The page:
As this thick book jumps back and forth between the two families, Maier sometimes strains to link all the words and deeds,...

WHEN LIONS ROAR

THE CHURCHILLS AND THE KENNEDYS

Journalist Maier (Masters of Sex: The Life and Times of William Masters and Virginia Johnson, the Couple Who Taught America How to Love, 2009, etc.) pieces together a multigenerational saga of two renowned families.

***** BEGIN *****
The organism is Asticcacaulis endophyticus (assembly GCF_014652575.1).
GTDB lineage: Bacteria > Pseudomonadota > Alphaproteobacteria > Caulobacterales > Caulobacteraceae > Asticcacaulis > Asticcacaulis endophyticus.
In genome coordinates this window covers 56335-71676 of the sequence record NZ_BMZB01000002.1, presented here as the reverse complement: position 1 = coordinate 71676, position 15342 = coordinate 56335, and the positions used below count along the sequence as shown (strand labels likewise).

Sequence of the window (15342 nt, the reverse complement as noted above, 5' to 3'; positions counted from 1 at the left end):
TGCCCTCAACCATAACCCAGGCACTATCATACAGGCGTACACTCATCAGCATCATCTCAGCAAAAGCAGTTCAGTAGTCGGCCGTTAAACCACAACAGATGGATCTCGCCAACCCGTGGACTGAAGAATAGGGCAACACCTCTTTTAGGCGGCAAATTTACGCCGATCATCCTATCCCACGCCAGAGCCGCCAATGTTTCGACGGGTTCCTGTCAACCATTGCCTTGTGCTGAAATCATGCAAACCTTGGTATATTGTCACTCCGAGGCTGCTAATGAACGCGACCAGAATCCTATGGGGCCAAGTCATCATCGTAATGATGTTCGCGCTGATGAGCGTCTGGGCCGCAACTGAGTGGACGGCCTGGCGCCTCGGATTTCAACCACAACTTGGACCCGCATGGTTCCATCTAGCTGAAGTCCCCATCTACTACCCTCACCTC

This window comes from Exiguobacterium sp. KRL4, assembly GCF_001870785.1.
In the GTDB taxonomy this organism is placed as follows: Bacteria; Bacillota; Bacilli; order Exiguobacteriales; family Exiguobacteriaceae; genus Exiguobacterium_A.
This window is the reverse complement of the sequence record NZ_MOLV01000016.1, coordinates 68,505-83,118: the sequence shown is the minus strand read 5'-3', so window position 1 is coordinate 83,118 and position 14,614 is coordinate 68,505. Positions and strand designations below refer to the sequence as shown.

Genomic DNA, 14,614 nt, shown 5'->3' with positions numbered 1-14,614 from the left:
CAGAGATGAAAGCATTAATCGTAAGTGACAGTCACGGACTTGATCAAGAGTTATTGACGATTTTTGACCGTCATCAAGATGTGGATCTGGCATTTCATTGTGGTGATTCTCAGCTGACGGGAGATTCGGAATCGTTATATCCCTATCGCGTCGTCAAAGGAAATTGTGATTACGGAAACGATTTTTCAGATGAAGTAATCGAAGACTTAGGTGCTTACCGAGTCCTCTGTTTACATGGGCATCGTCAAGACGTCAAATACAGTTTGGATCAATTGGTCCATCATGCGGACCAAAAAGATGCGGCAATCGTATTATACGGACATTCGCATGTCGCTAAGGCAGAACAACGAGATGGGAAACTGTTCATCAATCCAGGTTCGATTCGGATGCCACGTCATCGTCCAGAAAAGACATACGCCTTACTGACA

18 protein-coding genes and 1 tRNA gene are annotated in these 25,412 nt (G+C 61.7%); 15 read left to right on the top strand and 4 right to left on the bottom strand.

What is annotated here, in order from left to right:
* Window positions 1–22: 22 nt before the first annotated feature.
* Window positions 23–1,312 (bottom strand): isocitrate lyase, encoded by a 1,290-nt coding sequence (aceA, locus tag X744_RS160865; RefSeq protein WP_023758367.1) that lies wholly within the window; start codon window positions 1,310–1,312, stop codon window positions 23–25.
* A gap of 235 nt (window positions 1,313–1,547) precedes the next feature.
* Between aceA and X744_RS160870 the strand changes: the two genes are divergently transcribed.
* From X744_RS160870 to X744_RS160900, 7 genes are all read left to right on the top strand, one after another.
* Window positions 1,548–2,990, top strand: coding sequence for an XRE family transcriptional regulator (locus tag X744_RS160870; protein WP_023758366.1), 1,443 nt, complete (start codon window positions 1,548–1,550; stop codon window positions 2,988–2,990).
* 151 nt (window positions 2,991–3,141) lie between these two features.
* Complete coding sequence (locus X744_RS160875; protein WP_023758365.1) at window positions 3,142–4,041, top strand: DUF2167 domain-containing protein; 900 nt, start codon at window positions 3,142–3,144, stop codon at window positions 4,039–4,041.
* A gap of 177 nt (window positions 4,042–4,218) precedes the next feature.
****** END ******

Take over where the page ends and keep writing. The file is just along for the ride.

Writing a biography of an individual can become beset with difficulties. Writing a multicharacter history of both the Churchills and the Kennedys, covering primarily the 1930s through the 1960s, involves an almost unimaginably high degree of difficulty. Maier's cast of characters includes 14 Churchill family members and 15 Kennedy family members. As chronicled by the author, Winston Churchill, the British prime minister who led his empire through World War II, is without question the dominant figure within his family tree. Joseph P. Kennedy, the father of President John F. Kennedy, is less dominant but a formidable presence nonetheless. Churchill's wife, Clementine, and Joseph's wife, Rose, receive meaningful supporting roles, as do the Churchills' son Randolph and three of the nine Kennedy children (Joseph Junior, JFK and Kathleen). Beginning in the early 1930s, the connections between the two families grew increasingly complex, especially after Joseph became the American ambassador to the U.K., appointed by Franklin Roosevelt. Unsurprisingly, Maier portrays Winston Churchill as a highly educated man of letters who sometimes slipped into despair. He portrays Joseph as a scoundrel in business and a womanizer but someone who demonstrated intense devotion to his children. Perhaps most pleasing is Maier's skill at locating information about less famous individuals who played key roles in the ways the two families connected and disconnected. The most intriguing connecting character is Kay Halle, a writer/socialite who worked her way into the inner circles of both the Kennedys and the Churchills.